Ros­berg’s exit a sur­prise move

Rac­ing world tries to make sense of his de­ci­sion to quit five days af­ter claim­ing his maiden world ti­tle

CityPress - - Sport -

World cham­pion Nico Ros­berg’s re­tire­ment an­nounce­ment on Fri­day came as a com­plete sur­prise – even to the man who knows most of For­mula One’s best-kept se­crets, com­mer­cial supremo Bernie Ec­cle­stone.

“It was just as big a shock to me as you,” he told Reuters by tele­phone af­ter Ros­berg dropped the bomb­shell days af­ter se­cur­ing his first cham­pi­onship in last Sun­day’s Abu Dhabi sea­son-en­der.

“I had din­ner with [Mercedes team boss] Toto [Wolff ] last night and he ob­vi­ously couldn’t say any­thing to me [about it].”

While mak­ing light of the Ger­man driver’s de­ci­sion – “he needs more time to spend his money, that’s all” – Ec­cle­stone said he would like to see Spa­niard Fer­nando Alonso re­place Ros­berg along­side Lewis Hamil­ton.

The dou­ble world cham­pion is con­tracted to McLaren for the next sea­son, al­though given that team’s poor per­for­mances in re­cent sea­sons, he could well be scan­ning his con­tract for es­cape clauses.

McLaren are go­ing through change, with Ron Den­nis – who twice signed Alonso to the team – ousted last month as chair and CEO while Amer­i­can Zak Brown com­ing in as ex­ec­u­tive di­rec­tor.

“It’s pos­si­ble I sup­pose, let’s see. They’ve got new man­age­ment now at McLaren. Maybe he’s fed up be­ing there and they’re fed up hav­ing him,” Ec­cle­stone said.

Alonso was pre­vi­ously Hamil­ton’s team-mate at McLaren in the Bri­ton’s stel­lar 2007 de­but sea­son, when they both fin­ished a point be­hind Ferrari’s cham­pion Kimi Räikkö­nen.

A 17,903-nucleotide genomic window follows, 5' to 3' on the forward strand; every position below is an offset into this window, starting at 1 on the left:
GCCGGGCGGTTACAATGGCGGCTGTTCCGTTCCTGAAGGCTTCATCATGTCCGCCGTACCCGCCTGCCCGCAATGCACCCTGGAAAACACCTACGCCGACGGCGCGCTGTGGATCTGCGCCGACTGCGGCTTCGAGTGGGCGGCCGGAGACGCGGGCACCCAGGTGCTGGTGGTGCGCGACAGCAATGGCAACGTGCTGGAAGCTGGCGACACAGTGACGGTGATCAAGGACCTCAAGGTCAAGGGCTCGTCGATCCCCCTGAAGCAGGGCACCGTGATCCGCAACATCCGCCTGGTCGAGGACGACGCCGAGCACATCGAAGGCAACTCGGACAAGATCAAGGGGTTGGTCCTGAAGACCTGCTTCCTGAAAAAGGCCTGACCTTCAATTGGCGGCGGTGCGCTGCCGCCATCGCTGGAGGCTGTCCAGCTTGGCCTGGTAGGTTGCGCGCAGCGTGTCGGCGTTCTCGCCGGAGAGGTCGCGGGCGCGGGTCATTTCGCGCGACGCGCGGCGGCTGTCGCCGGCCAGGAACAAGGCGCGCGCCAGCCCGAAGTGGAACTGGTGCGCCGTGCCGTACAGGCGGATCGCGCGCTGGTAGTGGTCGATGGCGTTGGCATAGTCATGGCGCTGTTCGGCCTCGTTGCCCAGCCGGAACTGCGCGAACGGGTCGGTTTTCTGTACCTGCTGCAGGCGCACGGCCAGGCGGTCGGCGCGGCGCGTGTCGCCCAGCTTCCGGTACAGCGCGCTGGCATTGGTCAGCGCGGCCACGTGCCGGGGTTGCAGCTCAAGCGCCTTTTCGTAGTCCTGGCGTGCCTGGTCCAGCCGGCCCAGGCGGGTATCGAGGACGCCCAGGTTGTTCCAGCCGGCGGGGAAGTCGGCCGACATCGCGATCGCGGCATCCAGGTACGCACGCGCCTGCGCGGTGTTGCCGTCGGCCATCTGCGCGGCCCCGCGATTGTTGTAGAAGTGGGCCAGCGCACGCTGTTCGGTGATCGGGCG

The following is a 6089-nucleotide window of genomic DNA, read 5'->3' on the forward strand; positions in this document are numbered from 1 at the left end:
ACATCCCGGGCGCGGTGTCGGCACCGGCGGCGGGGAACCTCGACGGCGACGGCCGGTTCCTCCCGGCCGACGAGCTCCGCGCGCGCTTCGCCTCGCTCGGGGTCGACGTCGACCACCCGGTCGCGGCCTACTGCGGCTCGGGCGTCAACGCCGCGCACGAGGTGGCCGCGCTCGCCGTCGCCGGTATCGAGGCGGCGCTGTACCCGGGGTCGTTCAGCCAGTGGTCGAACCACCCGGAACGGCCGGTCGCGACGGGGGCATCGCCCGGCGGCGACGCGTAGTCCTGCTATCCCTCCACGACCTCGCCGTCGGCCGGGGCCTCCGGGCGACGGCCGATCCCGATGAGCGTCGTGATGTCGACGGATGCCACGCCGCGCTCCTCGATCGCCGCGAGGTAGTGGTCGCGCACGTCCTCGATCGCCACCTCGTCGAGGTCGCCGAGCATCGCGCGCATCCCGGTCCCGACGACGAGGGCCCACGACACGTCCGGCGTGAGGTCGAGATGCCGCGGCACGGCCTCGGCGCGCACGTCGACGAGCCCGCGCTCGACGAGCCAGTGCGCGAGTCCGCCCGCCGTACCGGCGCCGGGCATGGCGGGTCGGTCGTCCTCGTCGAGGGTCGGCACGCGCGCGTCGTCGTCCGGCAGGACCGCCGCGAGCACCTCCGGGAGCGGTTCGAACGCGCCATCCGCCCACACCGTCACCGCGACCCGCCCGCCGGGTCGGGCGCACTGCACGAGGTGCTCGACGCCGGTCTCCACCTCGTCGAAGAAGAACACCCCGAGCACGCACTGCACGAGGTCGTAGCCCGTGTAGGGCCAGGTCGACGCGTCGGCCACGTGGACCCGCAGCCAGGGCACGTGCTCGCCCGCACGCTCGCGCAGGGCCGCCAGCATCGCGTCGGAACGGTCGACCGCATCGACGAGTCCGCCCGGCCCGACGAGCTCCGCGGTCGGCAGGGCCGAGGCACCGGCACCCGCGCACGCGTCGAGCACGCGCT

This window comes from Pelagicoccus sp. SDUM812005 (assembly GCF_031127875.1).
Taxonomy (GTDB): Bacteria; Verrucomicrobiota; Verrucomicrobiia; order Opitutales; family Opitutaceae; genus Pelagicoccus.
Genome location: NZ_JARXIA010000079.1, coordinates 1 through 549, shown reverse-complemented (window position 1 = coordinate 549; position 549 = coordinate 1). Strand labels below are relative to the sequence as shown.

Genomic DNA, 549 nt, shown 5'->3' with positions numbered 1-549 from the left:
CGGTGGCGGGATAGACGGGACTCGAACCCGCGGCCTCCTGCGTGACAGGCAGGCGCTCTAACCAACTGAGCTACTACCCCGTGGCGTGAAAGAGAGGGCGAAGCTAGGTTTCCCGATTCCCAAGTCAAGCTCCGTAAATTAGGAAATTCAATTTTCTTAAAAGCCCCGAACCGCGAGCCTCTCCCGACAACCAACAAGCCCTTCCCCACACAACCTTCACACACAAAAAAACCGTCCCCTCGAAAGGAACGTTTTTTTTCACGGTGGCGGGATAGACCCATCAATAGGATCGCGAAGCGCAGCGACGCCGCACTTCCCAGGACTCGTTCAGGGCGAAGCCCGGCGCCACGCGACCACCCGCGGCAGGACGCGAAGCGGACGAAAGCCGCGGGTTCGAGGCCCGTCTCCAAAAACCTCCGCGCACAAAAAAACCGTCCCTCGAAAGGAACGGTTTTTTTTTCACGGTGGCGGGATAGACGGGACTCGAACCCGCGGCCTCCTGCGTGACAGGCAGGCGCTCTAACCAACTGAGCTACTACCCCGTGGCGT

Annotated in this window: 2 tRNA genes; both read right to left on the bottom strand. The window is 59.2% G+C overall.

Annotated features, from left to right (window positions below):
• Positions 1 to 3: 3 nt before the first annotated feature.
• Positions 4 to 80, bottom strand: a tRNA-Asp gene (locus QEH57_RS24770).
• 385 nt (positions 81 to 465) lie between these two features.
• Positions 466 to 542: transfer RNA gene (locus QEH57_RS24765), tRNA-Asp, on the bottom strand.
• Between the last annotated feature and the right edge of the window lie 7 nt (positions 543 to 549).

The 86-year-old supremo sug­gested Red Bull’s 19-year-old Dutch sen­sa­tion Max Ver­stap­pen would be “the ob­vi­ous an­swer” to the ques­tion of who should re­place Ros­berg, but that was not go­ing to hap­pen.

Ferrari’s Se­bas­tian Vet­tel, a four-time world cham­pion, was also un­likely to be lured away.

“I think not. I don’t think Seb would want to be with Lewis,” said Ec­cle­stone.

Bri­tish book­mak­ers be­gan im­me­di­ately re­cal­cu­lat­ing their odds for next sea­son, with Mercedes re­serve driver Pascal Wehrlein the favourite to join Hamil­ton at the dom­i­nant cham­pi­ons.

Wil­liam Hill had Wehrlein, who scored a point for lowly Manor this year, at 3/1 with Alonso and Vet­tel both joint sec­ond favourites at 5/1.

Bri­tain’s Jen­son But­ton, mean­while, was 10/1 to call off his re­tire­ment.

“Lewis is now the hot favourite [for the ti­tle] but, with his com­pet­i­tive na­ture, I am sure he will be gut­ted not to be go­ing head-to-head next year,” Wil­liam Hill spokesper­son Ru­pert Adams said.

Mean­while, Hamil­ton said he was “sad but not sur­prised” at Ros­berg’s sud­den de­ci­sion to quit For­mula One, five days af­ter fi­nally claim­ing his maiden world ti­tle.

Hamil­ton and Ros­berg’s ca­reers have de­vel­oped in tan­dem, from the go-kart cir­cuits of their teenage years to F1 and the dom­i­nant Mercedes team.

And while Ros­berg’s rev­e­la­tion stunned F1 fans, his friend and fierce ri­val was un­fazed by the news.

“I’m prob­a­bly one of the only peo­ple that it was not a sur­prise to, but that’s be­cause I’ve known him for a long time,” Hamil­ton told au­tosport.com in Vi­enna at F1’s an­nual awards cer­e­mony.

“This is the first time he’s won in 18 years, hence it was not a sur­prise that he de­cided to stop.

“But he’s also got a fam­ily to fo­cus on, hav­ing chil­dren, and For­mula One takes so much of your time.”

Three-time world cham­pion Hamil­ton added: “We started out when we were 13 and we’d al­ways talked about be­ing cham­pi­ons.

“When I joined this team [Mercedes], Nico was there, which was again some­thing we talked about when we were kids.

“It’s go­ing to be very, very strange, and it will be sad not to have him in the team next year. The sport will miss him, and I wish him all the best.”

Un­like Hamil­ton, Ros­berg’s exit caught Jean Todt, the pres­i­dent of mo­tor­sport’s rul­ing body the FIA, un­awares.

“I speak with a lot of emo­tion, be­cause I knew him as a small boy.

“He was five at the time I was head of Peu­geot Mo­tor­sport, and his fa­ther (for­mer world cham­pion Keke) was one of the driv­ers of the 905 Peu­geot, so I had friendly links with his fa­ther, with his mother and the lit­tle boy who was there.

“He has had an amaz­ing ca­reer since then.”

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